Imagine there’s no live music. It’s easy if you try…
With no end in sight for the current health crisis and strict, new directives crushing any hopes for staging concerts anytime soon, the live entertainment sector is escalating its calls for emergency funding.
On Thursday, cultural ministers from around the country met to discuss the course of action for the arts sector.
These are desperate times. Ahead of the meeting, Live Performance Australia pitched a $750 million emergency industry support package to keep artists, professionals and businesses afloat during the crisis.
With tough government-led restrictions now in place which limit public gatherings indoors to no more than 100, and capped at 500 for outdoor events, concerts are a no-go.
The meeting of commonwealth, state and territory cultural ministers failed to produce a plan of action to save live performance, but did agree on a commitment to meet again.
“The clock is ticking,” LPA CEO Evelyn Richardson tells TIO. “We are extremely concerned that Australia’s most senior cultural figures are yet to show clear leadership at this critical time,” she continues.
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MEDIA RELEASE: Governments Must Act to Prevent Final Curtain for Live Performance Industry
— Live Performance Aus (@LivePerfAust) March 20, 2020
On Friday, LPA joined forces with allies across the arts, culture and media sectors in a rare united front to prevent the “final curtain” for the live performance industry.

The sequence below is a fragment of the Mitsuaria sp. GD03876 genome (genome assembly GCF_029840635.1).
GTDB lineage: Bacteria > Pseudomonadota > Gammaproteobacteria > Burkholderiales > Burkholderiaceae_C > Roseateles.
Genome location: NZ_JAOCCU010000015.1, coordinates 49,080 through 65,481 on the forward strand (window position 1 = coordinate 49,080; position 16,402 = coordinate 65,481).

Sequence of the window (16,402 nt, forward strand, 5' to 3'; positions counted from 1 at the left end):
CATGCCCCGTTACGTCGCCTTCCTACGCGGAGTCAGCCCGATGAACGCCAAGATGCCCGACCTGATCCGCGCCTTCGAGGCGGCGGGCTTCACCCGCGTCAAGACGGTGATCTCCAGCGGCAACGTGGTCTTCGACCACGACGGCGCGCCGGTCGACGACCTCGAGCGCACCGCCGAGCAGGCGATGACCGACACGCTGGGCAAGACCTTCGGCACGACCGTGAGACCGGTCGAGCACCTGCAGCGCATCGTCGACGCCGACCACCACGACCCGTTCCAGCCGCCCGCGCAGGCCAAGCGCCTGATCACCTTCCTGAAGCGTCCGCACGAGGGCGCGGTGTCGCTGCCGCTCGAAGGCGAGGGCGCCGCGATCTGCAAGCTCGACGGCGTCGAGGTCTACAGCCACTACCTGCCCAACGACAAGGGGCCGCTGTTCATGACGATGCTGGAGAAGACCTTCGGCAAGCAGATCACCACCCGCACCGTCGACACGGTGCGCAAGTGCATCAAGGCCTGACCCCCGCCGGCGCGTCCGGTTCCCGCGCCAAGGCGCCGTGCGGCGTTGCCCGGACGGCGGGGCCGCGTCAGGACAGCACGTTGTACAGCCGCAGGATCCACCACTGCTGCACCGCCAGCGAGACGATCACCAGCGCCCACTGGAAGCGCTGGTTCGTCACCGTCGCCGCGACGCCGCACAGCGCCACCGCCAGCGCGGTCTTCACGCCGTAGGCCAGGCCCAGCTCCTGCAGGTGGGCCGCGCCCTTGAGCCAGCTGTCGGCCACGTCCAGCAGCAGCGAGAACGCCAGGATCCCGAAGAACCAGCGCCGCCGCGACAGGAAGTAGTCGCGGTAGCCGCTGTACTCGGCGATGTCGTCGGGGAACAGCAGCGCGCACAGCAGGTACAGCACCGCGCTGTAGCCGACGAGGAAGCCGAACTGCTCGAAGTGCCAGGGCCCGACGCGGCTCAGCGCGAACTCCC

The financial lifeline put forward by LPA must be incorporated into any stimulus package that is being prepared by the Federal Government, Richardson explains.
“Time is running out for Australia’s cultural sector – many companies are deciding whether they wind their businesses up within the coming weeks.” she warns. “Jobs have been already been shed as shows are closed, festivals cancelled, and live theatre and music venues close their doors.”
The double hit of bushfires and the novel coronavirus have been lethal for the live industry. According to I Lost My Gig, set up by the Australian Music Industry Network and Australian Festival Association to track the impact of these disasters on the music community, more than $250 million has been lost due to cancelled events by Friday afternoon, with north of 240,000 shows scrapped.
While LPA and others get ready to rumble with decision-makers in the capital, the music community’s national Sound of Silence campaign is calling on music fans to donate to Support Act, the music charity that provides crisis relief services to artist crew and workers, while PPCA is offering advances to members to lessen the financial pain.